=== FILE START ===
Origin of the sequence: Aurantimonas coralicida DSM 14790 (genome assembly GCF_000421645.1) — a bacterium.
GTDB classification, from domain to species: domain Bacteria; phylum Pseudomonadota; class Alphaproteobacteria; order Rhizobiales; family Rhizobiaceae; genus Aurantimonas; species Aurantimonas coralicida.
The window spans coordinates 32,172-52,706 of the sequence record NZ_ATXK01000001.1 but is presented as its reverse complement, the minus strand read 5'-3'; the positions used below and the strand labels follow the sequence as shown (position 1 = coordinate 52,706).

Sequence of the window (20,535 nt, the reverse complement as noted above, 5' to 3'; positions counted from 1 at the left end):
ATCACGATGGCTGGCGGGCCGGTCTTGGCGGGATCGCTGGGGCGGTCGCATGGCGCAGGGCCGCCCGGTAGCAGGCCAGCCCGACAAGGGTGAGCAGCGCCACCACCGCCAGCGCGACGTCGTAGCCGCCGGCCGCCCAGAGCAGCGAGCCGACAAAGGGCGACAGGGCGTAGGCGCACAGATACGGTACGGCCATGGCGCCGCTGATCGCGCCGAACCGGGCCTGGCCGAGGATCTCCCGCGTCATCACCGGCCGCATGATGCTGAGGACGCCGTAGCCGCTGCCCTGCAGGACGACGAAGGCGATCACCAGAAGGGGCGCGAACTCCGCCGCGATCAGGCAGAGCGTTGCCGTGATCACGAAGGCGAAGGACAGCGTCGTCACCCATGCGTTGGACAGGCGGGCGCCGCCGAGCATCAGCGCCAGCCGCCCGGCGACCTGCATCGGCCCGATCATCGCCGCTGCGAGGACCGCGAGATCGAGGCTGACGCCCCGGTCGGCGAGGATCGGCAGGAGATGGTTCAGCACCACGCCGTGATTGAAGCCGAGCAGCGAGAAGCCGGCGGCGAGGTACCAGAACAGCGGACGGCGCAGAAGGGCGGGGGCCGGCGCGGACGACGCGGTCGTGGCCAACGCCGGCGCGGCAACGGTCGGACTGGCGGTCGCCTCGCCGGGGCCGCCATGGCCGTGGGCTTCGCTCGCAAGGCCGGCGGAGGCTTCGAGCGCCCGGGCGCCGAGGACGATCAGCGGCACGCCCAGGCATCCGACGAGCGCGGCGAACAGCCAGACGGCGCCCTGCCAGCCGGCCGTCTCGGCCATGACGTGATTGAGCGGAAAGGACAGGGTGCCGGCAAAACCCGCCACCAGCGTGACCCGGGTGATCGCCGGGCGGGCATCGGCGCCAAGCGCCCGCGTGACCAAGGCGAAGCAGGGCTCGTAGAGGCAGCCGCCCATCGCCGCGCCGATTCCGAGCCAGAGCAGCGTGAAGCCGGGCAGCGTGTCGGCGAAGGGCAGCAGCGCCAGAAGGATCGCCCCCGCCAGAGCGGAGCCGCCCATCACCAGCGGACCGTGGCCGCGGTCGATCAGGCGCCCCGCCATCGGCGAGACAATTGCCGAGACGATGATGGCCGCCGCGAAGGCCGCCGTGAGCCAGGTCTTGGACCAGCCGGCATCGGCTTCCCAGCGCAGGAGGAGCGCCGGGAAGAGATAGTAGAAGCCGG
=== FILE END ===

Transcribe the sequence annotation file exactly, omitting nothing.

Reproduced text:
Origin of the sequence: Aurantimonas coralicida DSM 14790 (genome assembly GCF_000421645.1) — a bacterium.
GTDB classification, from domain to species: domain Bacteria; phylum Pseudomonadota; class Alphaproteobacteria; order Rhizobiales; family Rhizobiaceae; genus Aurantimonas; species Aurantimonas coralicida.
The window spans coordinates 32,172-52,706 of the sequence record NZ_ATXK01000001.1 but is presented as its reverse complement, the minus strand read 5'-3'; the positions used below and the strand labels follow the sequence as shown (position 1 = coordinate 52,706).

Sequence of the window (20,535 nt, the reverse complement as noted above, 5' to 3'; positions counted from 1 at the left end):
ATCACGATGGCTGGCGGGCCGGTCTTGGCGGGATCGCTGGGGCGGTCGCATGGCGCAGGGCCGCCCGGTAGCAGGCCAGCCCGACAAGGGTGAGCAGCGCCACCACCGCCAGCGCGACGTCGTAGCCGCCGGCCGCCCAGAGCAGCGAGCCGACAAAGGGCGACAGGGCGTAGGCGCACAGATACGGTACGGCCATGGCGCCGCTGATCGCGCCGAACCGGGCCTGGCCGAGGATCTCCCGCGTCATCACCGGCCGCATGATGCTGAGGACGCCGTAGCCGCTGCCCTGCAGGACGACGAAGGCGATCACCAGAAGGGGCGCGAACTCCGCCGCGATCAGGCAGAGCGTTGCCGTGATCACGAAGGCGAAGGACAGCGTCGTCACCCATGCGTTGGACAGGCGGGCGCCGCCGAGCATCAGCGCCAGCCGCCCGGCGACCTGCATCGGCCCGATCATCGCCGCTGCGAGGACCGCGAGATCGAGGCTGACGCCCCGGTCGGCGAGGATCGGCAGGAGATGGTTCAGCACCACGCCGTGATTGAAGCCGAGCAGCGAGAAGCCGGCGGCGAGGTACCAGAACAGCGGACGGCGCAGAAGGGCGGGGGCCGGCGCGGACGACGCGGTCGTGGCCAACGCCGGCGCGGCAACGGTCGGACTGGCGGTCGCCTCGCCGGGGCCGCCATGGCCGTGGGCTTCGCTCGCAAGGCCGGCGGAGGCTTCGAGCGCCCGGGCGCCGAGGACGATCAGCGGCACGCCCAGGCATCCGACGAGCGCGGCGAACAGCCAGACGGCGCCCTGCCAGCCGGCCGTCTCGGCCATGACGTGATTGAGCGGAAAGGACAGGGTGCCGGCAAAACCCGCCACCAGCGTGACCCGGGTGATCGCCGGGCGGGCATCGGCGCCAAGCGCCCGCGTGACCAAGGCGAAGCAGGGCTCGTAGAGGCAGCCGCCCATCGCCGCGCCGATTCCGAGCCAGAGCAGCGTGAAGCCGGGCAGCGTGTCGGCGAAGGGCAGCAGCGCCAGAAGGATCGCCCCCGCCAGAGCGGAGCCGCCCATCACCAGCGGACCGTGGCCGCGGTCGATCAGGCGCCCCGCCATCGGCGAGACAATTGCCGAGACGATGATGGCCGCCGCGAAGGCCGCCGTGAGCCAGGTCTTGGACCAGCCGGCATCGGCTTCCCAGCGCAGGAGGAGCGCCGGGAAGAGATAGTAGAAGCCGG